Thursday, 11 December 2008

Flash. Ahhhh ....hhhhh.

Home Sweet Home.

Mr Smith seems to recall the SNP moved out of their last Edinburgh city centre HQ because of budget issues. They obviously have loads more cash now that they are in government, and can afford to move back to a more central location.

"THE SNP is to move into new headquarters early next year, it has been announced. The party will leave its current base at McDonald Road in the Capital, its home for the past eight years, for new headquarters much nearer the Scottish Parliament, in the city's Holyrood area. Its new base will be at Gordon Lamb House on Jackson's Close."

The Promise.

For those of you who missed it ... interesting edited version of Barack Obama's Foreword to his new book 'Change We Can Believe In: Barack Obama's Plan To Renew America's Promise,' as published in The Herald ... it's worth a read. The book itself is published today by Canongate Books. One for Christmas?

Wednesday, 10 December 2008

Catch A Falling Tzar.

Mr Smith thinks that Scotland's Commissioners are going to be on the receiving end of decisions by their political masters who have had too much trouble caused to them by the Tzars "independent" status. The good times may be over for the Tzars and Tzarinas ... and did you know that Holyrood had a "Housekeeping Committee"? What do the MSPs do? Take a turn at Holyrood's dusting?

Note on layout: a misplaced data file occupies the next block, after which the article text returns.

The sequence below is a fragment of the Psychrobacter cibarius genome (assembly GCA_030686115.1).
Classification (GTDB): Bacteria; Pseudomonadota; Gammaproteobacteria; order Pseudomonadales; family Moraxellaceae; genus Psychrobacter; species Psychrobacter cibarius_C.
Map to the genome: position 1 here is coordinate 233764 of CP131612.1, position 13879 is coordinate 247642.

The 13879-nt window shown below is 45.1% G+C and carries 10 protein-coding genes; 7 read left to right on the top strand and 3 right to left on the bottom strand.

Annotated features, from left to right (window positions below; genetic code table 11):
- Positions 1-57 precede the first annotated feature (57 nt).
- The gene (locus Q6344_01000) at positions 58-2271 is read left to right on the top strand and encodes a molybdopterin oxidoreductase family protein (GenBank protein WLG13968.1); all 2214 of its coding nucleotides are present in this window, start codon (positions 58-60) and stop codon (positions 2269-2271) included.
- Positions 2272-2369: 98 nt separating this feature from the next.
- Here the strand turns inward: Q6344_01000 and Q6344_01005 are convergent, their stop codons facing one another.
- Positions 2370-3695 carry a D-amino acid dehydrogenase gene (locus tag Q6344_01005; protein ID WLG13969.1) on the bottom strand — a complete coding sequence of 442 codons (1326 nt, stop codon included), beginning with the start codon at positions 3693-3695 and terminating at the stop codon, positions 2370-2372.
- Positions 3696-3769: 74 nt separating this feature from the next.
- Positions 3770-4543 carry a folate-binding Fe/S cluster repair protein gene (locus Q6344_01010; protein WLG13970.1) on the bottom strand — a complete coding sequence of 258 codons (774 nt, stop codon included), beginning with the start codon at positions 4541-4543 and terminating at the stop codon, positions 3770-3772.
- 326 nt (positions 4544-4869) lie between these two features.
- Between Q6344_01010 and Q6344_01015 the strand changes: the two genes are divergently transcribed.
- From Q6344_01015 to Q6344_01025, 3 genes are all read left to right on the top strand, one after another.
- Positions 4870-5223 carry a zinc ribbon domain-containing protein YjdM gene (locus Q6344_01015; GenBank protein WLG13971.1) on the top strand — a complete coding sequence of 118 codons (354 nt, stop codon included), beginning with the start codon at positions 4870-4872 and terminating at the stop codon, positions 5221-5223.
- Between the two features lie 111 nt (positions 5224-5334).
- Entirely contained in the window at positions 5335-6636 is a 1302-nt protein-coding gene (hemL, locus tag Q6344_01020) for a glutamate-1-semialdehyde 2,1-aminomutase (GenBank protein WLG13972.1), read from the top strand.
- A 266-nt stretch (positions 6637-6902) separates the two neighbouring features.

"The system of public service czars is set to be scaled back after MSPs yesterday agreed to reconsider the whole future of parliamentary commissioners. Six commissioners, each with their own headquarters and support structures, should be crunched into three new bodies, with commissioners sharing back-offices, according to the new plan. This was put forward by Tom McCabe, convener of Holyrood's Housekeeping Committee, and was then backed by his successor as Finance Secretary, John Swinney."

Tuesday, 9 December 2008

It's Christmas.

Mr Smith thinks Christmas begins with the delivery of that first Christmas card of the season, but have you gotten one from the First Minister Alex Salmond MSP yet? The design is a bit too contemporary for Mr Smith. He's a bit more of a traditionalist.

Monday, 8 December 2008

Corporal Punishment.

Revealing insight into Prime Minister Gordon Brown's upbringing.